When you think of some of the historic baseball rivalries, it's the ones on the coasts that stand out: the New York Yankees and the Boston Red Sox, and the Los Angeles Dodgers and the San Francisco Giants.
On the East Coast, it's the loud, intense fans with their wicked accents and their storied franchises. Out west, it's a laid-back crowd until the "Beat L.A." chant breaks out. It's Northern California vs. Southern California, Boston vs. New York and bragging rights for all of the transplants that reside in enemy territory.
This is why this year's American League Wild Card and National League West races have been so exciting. And no disrespect to the AL, the Yankees or the Sox, but this bout between the Dodgers and the Giants might be one of the best finishes ever for a divisional crown.
The Dodgers have been one of the most elite teams baseball has ever seen for the last decade. They have won eight consecutive NL West titles, three pennants and one World Series title. However, those division titles are relatively meaningless in the grand scheme of things. Division leaders make the playoffs and sometimes secure home-field advantage, but it means nothing if it doesn't end with the Commissioner's Trophy.
Yet it's the Giants who have won three World Series titles since 2010. It was maddening for the residents of the Southland to watch their beloved Dodgers dominate during the regular season only to see their neighbors to the north celebrate titles in 2010, 2012 and 2014. Los Angeles fans were forced to watch the Giants snap their 56-year title drought while the Dodgers' own swelled to 26 years by the time San Francisco won its third World Series.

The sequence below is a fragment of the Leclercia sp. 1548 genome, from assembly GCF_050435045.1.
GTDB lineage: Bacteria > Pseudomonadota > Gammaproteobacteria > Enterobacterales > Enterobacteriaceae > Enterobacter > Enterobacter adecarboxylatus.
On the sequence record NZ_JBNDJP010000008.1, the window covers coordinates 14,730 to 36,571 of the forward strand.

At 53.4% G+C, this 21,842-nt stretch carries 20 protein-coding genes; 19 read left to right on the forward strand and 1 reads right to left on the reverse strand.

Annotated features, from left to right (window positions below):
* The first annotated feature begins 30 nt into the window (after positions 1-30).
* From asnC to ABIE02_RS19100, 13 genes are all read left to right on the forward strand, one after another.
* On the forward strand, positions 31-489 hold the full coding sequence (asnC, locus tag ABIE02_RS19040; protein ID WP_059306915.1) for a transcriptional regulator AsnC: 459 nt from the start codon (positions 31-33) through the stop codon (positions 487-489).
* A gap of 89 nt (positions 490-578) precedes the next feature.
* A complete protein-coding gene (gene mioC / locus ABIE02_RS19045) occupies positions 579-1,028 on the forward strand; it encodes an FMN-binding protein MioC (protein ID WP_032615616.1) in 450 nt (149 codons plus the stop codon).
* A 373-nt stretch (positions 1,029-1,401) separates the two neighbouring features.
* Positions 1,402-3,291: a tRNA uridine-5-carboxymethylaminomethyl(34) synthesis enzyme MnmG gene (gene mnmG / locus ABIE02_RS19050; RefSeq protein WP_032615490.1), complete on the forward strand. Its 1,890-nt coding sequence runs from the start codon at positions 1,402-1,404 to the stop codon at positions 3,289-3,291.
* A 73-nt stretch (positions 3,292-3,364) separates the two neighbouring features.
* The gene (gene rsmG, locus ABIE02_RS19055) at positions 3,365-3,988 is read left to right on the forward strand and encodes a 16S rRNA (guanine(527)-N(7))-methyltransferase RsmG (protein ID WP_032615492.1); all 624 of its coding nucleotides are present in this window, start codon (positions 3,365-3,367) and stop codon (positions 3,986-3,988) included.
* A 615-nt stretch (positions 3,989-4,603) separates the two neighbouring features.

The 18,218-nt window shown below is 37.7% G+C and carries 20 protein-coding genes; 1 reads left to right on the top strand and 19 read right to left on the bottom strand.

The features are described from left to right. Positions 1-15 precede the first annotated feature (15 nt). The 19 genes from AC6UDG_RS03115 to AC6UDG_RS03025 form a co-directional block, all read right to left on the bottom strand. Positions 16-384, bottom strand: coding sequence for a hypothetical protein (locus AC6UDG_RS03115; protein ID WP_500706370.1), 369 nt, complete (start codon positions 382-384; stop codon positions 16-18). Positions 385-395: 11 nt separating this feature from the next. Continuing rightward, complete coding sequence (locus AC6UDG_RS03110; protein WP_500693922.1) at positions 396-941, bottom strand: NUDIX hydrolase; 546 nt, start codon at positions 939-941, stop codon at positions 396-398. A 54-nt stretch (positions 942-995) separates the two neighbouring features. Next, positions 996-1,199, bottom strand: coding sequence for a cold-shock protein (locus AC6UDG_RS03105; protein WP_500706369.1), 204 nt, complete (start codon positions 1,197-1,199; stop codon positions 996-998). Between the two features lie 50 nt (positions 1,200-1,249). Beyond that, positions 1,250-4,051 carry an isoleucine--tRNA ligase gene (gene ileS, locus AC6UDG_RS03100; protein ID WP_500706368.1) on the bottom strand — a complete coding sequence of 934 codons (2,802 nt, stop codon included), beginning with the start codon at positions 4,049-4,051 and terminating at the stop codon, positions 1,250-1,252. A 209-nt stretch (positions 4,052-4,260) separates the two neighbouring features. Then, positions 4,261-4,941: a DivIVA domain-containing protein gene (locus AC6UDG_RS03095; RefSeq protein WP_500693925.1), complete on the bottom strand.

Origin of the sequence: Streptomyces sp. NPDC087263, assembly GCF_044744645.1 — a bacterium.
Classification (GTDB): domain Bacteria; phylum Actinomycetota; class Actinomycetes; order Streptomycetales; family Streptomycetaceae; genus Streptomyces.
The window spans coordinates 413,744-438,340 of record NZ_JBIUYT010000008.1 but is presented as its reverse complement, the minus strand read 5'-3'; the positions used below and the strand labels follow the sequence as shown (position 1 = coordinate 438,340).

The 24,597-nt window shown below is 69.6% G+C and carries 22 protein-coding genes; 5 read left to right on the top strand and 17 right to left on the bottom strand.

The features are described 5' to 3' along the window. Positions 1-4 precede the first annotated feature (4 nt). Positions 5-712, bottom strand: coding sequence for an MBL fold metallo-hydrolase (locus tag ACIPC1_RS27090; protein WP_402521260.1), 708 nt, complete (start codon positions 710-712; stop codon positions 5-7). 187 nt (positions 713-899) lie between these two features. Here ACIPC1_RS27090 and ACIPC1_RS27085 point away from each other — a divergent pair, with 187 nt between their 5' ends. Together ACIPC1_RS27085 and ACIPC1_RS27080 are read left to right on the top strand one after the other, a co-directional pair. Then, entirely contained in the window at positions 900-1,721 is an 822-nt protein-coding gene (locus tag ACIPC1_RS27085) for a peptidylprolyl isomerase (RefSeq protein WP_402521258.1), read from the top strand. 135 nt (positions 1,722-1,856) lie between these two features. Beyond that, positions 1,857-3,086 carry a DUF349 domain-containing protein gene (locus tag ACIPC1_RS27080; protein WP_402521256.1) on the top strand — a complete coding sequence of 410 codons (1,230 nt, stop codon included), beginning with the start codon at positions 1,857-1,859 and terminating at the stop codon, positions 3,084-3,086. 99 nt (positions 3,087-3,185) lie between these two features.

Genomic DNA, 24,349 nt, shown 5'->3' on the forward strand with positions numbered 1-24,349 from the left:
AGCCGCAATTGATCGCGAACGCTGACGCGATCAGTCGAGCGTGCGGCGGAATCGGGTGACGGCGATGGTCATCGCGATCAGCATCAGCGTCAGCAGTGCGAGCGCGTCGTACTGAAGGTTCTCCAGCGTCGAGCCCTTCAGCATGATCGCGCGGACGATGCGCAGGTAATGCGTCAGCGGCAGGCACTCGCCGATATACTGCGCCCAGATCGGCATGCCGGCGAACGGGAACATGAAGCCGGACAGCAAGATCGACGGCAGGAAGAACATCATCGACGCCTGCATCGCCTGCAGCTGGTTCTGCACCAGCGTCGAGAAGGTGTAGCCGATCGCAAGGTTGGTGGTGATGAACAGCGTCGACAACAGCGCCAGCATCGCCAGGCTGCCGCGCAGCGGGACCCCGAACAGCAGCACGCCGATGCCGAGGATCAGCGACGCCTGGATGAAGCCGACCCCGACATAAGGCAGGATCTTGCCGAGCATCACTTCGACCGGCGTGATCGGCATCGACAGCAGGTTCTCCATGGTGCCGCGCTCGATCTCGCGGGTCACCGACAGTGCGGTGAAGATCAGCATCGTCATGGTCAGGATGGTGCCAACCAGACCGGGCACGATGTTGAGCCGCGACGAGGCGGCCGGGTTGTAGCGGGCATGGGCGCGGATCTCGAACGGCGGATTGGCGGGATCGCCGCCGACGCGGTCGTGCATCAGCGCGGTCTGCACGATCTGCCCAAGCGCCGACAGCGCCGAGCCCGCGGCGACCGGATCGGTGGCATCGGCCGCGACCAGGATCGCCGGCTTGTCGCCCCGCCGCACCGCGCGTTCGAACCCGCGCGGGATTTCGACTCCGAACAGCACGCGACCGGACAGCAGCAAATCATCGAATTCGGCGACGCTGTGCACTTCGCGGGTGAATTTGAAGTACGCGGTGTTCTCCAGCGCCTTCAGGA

Ultimately, the Giants' success was unsustainable. The core aged, their manager retired and they bottomed out in 2017 with 98 losses. All the while, the Dodgers remained successful and finally won that long-coveted World Series.
But now the Giants and the Dodgers are battling it out once again. They are the best teams in baseball by a pretty good margin, as both have surpassed the 100-win threshold, marking only the fifth time in divisional history (1969) one division has boasted two 100-win teams. However, one will have to play in a single-elimination playoff game against the St. Louis Cardinals, a surprise contender that just reeled off 17 wins in a row before losing to the Milwaukee Brewers on Wednesday.
Nonetheless, we're in that fun, frenetic part of the season where there are multiple scenarios in play. This race might not be decided in 162 games. If the two end up tied on Sunday night, the Giants would host a play-in game. San Francisco earned the right to play at home by winning the head-to-head series by the slimmest of margins: 10-9. The winner would advance to the NLDS, and the loser would host the NL Wild Card game.
The Giants are 2.0 games ahead in the standings, but they have to play five games (two against the Arizona Diamondbacks, three against the San Diego Padres) without Brandon Belt, who is on the injured list with a fractured thumb. The Dodgers have five games left at home—two against the Padres and three against another NL contender in the Brewers.
How each of them got to this position makes this race all the more interesting. The Dodgers were supposed to be a historic juggernaut. They had assembled one of the most frightening pitching staffs in history, adding 2020 NL Cy Young Award winner Trevor Bauer for good measure in the offseason. They had potential All-Stars at nearly every position and several MVP candidates to start the season.